Top tips to become a homework champion

Advice from an experienced tutor on how to fight the homework blues

Be  homework champion

I have been teaching for 20 years.  Homework time in my house is a lovely, relaxed experience in which me and my kids bond over our love of learning.  I am always confident they will be going back to school fully prepared and happy that we have consolidated what they have been taught in school. My child is homework champion!

Oh how I wish the above statement was true.  The truth is that often parents and homework are not a match made in heaven, even if you do possess the teaching skills I have.  Why is homework so difficult and stressful for some parents and children?  Me included!  

I personally feel it is due to the fact you are just too close to your child.  You know what you want them to achieve.  You expect them to work independently and understand everything they have been taught in school.  But, you are their parent, not their teacher and home is not school.  It is where they feel they can be their true selves.  If they are finding something difficult then this is where the stress is going to show and you are the person who is going to take the brunt of that stress.

However, homework is an important part of your child’s education. It gives you a chance to become involved in the learning process and a good homework routine from an early age will develop good study habits that will help your child later on in their school careers when they are sitting exams and writing coursework.  There are things you can do to make the whole process easier.  So don’t stress!

Here are our top tips to becoming a homework champion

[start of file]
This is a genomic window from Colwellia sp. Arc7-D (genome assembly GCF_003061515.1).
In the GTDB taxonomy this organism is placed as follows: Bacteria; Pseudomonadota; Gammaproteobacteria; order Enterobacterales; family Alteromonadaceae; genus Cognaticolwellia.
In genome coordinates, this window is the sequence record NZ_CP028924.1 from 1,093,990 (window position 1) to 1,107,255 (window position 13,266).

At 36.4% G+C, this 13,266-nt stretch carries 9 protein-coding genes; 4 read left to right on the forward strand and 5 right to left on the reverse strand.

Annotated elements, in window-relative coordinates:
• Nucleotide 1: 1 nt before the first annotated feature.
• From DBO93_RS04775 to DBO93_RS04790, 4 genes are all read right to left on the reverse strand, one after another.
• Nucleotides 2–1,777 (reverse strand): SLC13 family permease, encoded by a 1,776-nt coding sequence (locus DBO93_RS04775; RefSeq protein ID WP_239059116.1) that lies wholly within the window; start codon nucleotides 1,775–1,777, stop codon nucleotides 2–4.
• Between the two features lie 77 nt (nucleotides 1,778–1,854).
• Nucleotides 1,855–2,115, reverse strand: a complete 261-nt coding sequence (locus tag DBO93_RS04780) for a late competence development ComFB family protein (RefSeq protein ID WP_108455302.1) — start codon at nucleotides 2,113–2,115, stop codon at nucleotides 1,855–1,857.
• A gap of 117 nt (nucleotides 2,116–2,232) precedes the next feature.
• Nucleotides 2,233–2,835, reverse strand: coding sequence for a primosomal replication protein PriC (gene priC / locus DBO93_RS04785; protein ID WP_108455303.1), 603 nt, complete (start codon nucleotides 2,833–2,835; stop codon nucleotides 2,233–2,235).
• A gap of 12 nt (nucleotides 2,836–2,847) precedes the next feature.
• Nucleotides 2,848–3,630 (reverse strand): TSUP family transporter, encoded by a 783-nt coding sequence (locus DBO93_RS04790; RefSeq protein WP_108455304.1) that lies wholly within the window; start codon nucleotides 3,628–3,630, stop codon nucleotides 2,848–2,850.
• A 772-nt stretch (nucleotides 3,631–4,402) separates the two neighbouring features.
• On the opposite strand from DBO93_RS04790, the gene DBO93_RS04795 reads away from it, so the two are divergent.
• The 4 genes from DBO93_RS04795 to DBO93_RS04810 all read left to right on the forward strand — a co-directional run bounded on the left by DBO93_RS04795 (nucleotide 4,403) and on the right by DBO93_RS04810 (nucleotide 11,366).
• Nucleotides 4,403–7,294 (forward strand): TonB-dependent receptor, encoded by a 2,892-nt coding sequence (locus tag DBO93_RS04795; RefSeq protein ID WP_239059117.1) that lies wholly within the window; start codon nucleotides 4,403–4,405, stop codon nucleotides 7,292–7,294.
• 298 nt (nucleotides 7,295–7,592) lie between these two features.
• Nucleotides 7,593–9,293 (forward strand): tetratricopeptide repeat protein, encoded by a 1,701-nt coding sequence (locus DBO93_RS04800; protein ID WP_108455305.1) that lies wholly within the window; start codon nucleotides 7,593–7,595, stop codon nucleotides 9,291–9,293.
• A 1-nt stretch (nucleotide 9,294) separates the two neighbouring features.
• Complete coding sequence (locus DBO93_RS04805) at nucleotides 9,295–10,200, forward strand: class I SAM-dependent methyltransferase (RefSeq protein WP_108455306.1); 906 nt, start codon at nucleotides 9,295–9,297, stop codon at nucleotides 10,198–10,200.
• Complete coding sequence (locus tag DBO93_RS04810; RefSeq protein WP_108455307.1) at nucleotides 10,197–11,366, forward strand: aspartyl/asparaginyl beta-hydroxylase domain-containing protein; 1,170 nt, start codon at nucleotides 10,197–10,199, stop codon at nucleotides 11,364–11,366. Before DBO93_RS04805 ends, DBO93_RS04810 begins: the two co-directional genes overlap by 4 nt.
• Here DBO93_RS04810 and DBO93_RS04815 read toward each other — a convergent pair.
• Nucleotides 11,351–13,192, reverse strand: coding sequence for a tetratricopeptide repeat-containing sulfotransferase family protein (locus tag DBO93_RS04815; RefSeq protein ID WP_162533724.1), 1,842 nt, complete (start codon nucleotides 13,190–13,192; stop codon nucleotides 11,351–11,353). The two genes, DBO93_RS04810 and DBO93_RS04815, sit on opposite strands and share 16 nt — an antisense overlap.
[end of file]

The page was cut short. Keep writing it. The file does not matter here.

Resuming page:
Establish a study routine at the beginning of term and stick to it. Discuss what you expect from them when they get home from school. What time will the homework be completed in the week and how much time will they spend on activities like watching T.V or playing on the Playstation. Set clear ground rules from the beginning and you will find it much easier to get everything completed without any unexpected tears or protests.


The amount of time a Primary school aged child spends on homework should increase with age. In P1 and P2 this might be 15-20 minutes per week but I would also recommend that you set aside some more time to practise reading together. Perhaps sharing a book at bedtime. Increase the time to 30 minutes 2 to 3 times a week week in P3 and P4 , focusing on reading, mental maths skills and spelling. By P5 to P7 this should increase to 45 minutes 3 times a week.


Remember to encourage your child to read for enjoyments sake. If you make sure they have access to a range of books that excite their interest, reading homework will never be a chore.

Stress free 

Try and keep homework as stress free as possible. If your child is aware of your own anxieties about how well they are performing they may become stressed and switch off learning altogether. Find a quiet time and place. Let your child work independently but be on hand to help if they start to struggle. Make sure you never tell your child the answer just to get the homework finished. Instead, explain how they might find the answer and guide them to the right solution. If your child is really struggling with any aspect of their homework make sure you communicate this to their teacher. Remember the purpose of homework is to practise what they have learned at school allowing the teacher to evaluate if the child is capable of doing it on their own.

Remember the golden rule of homework 

If you sense a fight brewing then step out of the ring! If you and your child are frequently locking horns over homework then take a step back. Ask your spouse or a grandparent to help out. If you follow our top tips you will be well on your way to become a homework champion!

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